Set of four compression screws of different sizes.

Developments in compression screw technology

Compression screws are an important piece of instrumentation used in a wide range of orthopaedic surgeries. They are designed to treat bone fractures by compressing the fracture and allowing for internal fixation through the use of orthopaedic plates. Developments in compression screw technology therefore directly affect the orthopaedics industry, leading to benefits for both surgeons and patients.

In this blog, you will find information on the latest developments in compression screw technology and the benefits this brings for the orthopaedics industry.


History of the compression screw

Screws were first used by healthcare professionals as a pioneering treatment in the field of orthodontics. It was present in devices that resembled braces, which would rotate teeth and adjust the layout of the mouth to address dental issues such as overcrowding. Orthopaedic devices for open reduction and internal fixation started to see use towards the end of the 18th century, although we don’t know exactly how frequent or successful these procedures were. The first detailed account of internal fixation using screws and plates came in 1858. However, at this stage there were still many improvements to be made to the screws to make fixations more stable and risk-free.

It was in the 20th century that many technological advancements were made in compression screws. Developments were made steadily to improve implantation efficiency and patient experience, as well as to reduce risk. In most cases, fractures that are compressed properly lead to quicker recovery times and bones to heal in the correct way. Modern compression screws also allow orthopaedic devices to be removed more easily in instances where this course of action is recommended. Compression screw technology has only been around for the last 100 or so years. As such, there is lots of scope for further developments in this area.


Surgical uses of compression screws

Compression screws perform a vital role in orthopaedic surgery by aiding in bone fixation and securing orthopaedic devices. If the compression screws don’t function properly, it can compromise the effectiveness of the surgery and the patient is likely to experience potentially significant complications. Screws are typically inserted at multiple places around the fracture site to prevent the bone ends from moving, thereby allowing the bone to heal naturally.

There are a wide range of compression screw types employed by medical professionals today. These can differ based on design, features, materials, and finishes, with each typically being available in a range of sizes. Certain types of compression screw will be more suitable depending on the patient’s anatomy and the procedure being performed. The most common types of orthopaedic screws include:

  • Arthrodesis screw.
  • Cannulated screw.
  • Partially or fully threaded screw.
  • Cancellous screw.
  • Cortical screw.
  • Acutrak screw.
  • Headless compression screw.


New compression screw technologies

In recent years, orthopaedic screw technology has advanced to provide surgical experts with a wider range of options. As a result, healthcare professionals have greater ability to treat fractures as they possess instrumentation specific to the trauma suffered. This has come in the form of a variety of locking options and multidirectional screws. Across different fracture surgeries, this has led to screws that instil angular stability and hold firm in peri-articular fractures. Modern designs also allow for axial movement to increase fixation effectiveness, meld with patient anatomy, and reduce risk.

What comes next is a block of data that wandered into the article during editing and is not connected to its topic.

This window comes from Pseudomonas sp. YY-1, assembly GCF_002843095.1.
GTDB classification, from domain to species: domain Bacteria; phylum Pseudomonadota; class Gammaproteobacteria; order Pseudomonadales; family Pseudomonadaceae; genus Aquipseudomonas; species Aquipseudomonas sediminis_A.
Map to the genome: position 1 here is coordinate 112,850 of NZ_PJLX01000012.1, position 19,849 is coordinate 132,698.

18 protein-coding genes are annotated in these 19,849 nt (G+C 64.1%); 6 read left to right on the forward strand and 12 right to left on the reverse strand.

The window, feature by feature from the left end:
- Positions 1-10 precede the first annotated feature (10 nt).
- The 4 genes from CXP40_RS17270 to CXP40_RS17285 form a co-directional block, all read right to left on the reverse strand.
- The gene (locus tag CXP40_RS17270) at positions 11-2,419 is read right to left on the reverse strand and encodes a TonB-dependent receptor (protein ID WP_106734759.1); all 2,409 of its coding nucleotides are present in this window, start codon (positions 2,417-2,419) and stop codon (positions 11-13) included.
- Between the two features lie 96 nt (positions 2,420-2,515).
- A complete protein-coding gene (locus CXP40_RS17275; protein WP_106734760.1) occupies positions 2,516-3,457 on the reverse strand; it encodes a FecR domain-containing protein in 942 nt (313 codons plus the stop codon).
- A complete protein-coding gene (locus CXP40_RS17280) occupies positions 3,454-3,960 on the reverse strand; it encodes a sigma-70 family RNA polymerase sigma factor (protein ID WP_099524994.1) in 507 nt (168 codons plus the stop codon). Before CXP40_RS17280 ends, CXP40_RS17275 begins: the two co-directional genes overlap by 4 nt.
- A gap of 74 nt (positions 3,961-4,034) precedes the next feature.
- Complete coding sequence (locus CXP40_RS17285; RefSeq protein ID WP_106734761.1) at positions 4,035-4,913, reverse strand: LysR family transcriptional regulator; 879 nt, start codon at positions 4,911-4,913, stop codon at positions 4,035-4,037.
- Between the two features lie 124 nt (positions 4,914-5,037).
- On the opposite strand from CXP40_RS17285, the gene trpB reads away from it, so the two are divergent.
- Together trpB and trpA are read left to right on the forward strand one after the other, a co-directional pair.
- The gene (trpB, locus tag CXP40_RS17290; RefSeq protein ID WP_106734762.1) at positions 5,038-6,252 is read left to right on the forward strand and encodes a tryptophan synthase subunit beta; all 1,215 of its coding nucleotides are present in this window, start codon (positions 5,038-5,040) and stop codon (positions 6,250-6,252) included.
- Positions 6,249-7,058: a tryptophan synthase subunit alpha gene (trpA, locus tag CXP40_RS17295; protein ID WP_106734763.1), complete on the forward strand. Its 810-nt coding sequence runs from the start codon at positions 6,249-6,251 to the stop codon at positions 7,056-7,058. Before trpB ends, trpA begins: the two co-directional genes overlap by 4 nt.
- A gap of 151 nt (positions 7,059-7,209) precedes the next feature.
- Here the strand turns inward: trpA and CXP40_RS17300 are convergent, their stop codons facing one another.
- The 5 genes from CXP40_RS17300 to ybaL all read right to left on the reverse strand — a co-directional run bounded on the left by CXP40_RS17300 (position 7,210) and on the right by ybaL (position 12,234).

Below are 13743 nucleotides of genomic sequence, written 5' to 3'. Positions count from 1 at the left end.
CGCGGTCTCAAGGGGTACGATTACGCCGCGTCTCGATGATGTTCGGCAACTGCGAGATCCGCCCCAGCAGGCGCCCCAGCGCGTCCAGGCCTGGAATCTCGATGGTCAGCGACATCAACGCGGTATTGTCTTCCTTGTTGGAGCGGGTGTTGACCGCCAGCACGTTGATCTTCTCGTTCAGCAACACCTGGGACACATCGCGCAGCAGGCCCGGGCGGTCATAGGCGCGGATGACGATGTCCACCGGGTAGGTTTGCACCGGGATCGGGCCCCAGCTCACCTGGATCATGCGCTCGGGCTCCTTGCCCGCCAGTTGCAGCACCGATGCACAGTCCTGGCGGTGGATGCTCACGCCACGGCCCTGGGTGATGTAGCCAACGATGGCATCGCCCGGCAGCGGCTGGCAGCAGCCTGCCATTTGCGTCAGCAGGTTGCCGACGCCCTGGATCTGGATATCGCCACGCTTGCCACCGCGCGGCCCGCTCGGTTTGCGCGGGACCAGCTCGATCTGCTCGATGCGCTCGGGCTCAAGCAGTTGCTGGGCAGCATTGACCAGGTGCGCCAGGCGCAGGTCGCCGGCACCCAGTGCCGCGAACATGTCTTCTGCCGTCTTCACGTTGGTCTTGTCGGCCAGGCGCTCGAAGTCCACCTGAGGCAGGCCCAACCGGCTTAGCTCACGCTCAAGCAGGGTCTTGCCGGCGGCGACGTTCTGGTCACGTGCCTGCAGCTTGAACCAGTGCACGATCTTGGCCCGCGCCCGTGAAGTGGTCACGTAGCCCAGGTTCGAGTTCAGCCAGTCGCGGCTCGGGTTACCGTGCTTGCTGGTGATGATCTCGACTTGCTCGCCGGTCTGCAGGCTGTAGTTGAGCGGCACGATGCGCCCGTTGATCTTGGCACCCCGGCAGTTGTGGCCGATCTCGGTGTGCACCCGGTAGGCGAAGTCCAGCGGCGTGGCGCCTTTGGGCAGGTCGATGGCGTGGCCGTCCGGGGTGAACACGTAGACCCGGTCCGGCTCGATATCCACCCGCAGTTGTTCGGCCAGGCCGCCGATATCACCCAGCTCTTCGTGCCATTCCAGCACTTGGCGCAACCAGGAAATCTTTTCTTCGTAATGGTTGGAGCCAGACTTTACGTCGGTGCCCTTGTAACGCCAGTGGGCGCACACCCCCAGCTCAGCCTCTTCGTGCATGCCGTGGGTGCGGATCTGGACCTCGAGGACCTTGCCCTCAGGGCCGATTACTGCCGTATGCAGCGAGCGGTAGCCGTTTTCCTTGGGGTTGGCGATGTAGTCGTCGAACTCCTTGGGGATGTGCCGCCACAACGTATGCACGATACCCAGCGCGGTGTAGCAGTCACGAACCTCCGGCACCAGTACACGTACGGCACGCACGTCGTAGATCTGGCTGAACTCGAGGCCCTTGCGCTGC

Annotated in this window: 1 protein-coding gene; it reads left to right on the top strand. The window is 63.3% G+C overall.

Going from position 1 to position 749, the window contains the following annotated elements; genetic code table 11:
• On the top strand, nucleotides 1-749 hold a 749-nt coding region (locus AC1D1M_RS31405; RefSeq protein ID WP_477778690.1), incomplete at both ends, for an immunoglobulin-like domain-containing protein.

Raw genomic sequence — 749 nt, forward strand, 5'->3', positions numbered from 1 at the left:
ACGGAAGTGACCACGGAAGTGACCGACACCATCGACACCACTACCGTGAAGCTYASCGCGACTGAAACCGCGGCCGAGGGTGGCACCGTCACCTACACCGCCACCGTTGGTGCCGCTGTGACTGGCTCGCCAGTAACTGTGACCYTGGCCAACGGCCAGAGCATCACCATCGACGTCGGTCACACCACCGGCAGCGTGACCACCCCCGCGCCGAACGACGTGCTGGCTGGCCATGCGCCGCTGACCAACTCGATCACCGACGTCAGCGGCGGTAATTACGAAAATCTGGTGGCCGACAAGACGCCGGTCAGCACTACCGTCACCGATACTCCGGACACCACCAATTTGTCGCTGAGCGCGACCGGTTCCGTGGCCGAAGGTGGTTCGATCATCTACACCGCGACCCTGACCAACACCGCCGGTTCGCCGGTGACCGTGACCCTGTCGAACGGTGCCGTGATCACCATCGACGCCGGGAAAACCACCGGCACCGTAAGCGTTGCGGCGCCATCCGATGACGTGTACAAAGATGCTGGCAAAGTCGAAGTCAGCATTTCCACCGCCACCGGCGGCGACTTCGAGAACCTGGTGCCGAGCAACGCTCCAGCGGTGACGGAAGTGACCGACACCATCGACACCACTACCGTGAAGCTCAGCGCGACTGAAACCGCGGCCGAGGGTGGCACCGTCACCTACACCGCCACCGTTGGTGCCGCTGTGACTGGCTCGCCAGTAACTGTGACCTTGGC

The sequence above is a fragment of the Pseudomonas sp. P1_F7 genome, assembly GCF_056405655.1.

Compression screws are provided in most of the systems that LEDA supplies for fixation of the hand and wrist, and elbow and shoulder. However, surgeons can gain access to a range of orthopaedic screws with the REDUCT® Headless Compression Screw System. As with all the devices available on our website, we only choose to distribute orthopaedic products that utilise market leading technologies. As such, the screws possess the following attributes:

  • Headless design – allows for ease of screw implantation in areas where articulation occurs, thereby reducing risk of soft tissue damage and irritation.
  • Variable thread pitch – leads to gradual compression of the two fragments as the wider threat pitch penetrates the bone faster than the narrower threads.
  • Cannulated – facilitates more accurate screw insertion.
  • Specific materials – modern compression screws can be made from a range of materials, depending on their intended use. Common examples include Stainless Steel, Titanium, and Cobalt Chromium alloy.
  • Cutting flutes – forward facing cutting flutes for improved insertion.

It should be noted that compression screws can be provided both sterile and non-sterile. This will be stated in the system’s commercial documents, which therefore means certain devices are not recommended if your facility does not possess the means to sterilise components on site. This is important, as assessed by this recent clinical paper, the cost of care in the operating room can be influenced by the relevance of orthopaedic products.


Access surgical compression screws

At LEDA Orthopaedics, we take great pride in being a leading UK orthopaedic distributor. This means we are constantly aware of innovations being made that will affect orthopaedic implants, such as those in compression screw technology. We also like to take an innovative approach and work with suppliers who are working with products at the forefront of the industry. This means we are able to provide specialist orthopaedic systems and appropriate instrumentation together at short notice. Our expert team are on hand for your needs, so don’t hesitate to contact us to arrange a meeting or if you have any further questions.